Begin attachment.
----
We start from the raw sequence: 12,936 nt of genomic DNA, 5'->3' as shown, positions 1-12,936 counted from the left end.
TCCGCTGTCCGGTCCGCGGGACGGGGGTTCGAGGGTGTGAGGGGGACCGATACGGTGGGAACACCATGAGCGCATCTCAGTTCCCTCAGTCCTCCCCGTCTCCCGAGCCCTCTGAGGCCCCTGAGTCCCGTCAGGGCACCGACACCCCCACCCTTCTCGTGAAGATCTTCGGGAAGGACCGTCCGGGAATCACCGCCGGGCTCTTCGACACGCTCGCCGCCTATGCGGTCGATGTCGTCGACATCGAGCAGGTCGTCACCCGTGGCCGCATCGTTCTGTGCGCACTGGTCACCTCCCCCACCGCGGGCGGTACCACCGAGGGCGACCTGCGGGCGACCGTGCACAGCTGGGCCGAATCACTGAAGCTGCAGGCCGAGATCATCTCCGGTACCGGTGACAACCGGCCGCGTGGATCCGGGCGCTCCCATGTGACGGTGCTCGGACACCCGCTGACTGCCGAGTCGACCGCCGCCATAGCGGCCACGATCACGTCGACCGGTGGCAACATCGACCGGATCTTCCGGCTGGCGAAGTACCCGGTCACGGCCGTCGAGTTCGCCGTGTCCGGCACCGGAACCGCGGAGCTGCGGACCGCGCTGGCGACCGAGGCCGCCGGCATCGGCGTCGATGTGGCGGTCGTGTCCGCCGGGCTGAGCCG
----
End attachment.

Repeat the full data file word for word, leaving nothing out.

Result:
We start from the raw sequence: 12,936 nt of genomic DNA, 5'->3' as shown, positions 1-12,936 counted from the left end.
TCCGCTGTCCGGTCCGCGGGACGGGGGTTCGAGGGTGTGAGGGGGACCGATACGGTGGGAACACCATGAGCGCATCTCAGTTCCCTCAGTCCTCCCCGTCTCCCGAGCCCTCTGAGGCCCCTGAGTCCCGTCAGGGCACCGACACCCCCACCCTTCTCGTGAAGATCTTCGGGAAGGACCGTCCGGGAATCACCGCCGGGCTCTTCGACACGCTCGCCGCCTATGCGGTCGATGTCGTCGACATCGAGCAGGTCGTCACCCGTGGCCGCATCGTTCTGTGCGCACTGGTCACCTCCCCCACCGCGGGCGGTACCACCGAGGGCGACCTGCGGGCGACCGTGCACAGCTGGGCCGAATCACTGAAGCTGCAGGCCGAGATCATCTCCGGTACCGGTGACAACCGGCCGCGTGGATCCGGGCGCTCCCATGTGACGGTGCTCGGACACCCGCTGACTGCCGAGTCGACCGCCGCCATAGCGGCCACGATCACGTCGACCGGTGGCAACATCGACCGGATCTTCCGGCTGGCGAAGTACCCGGTCACGGCCGTCGAGTTCGCCGTGTCCGGCACCGGAACCGCGGAGCTGCGGACCGCGCTGGCGACCGAGGCCGCCGGCATCGGCGTCGATGTGGCGGTCGTGTCCGCCGGGCTGAGCCG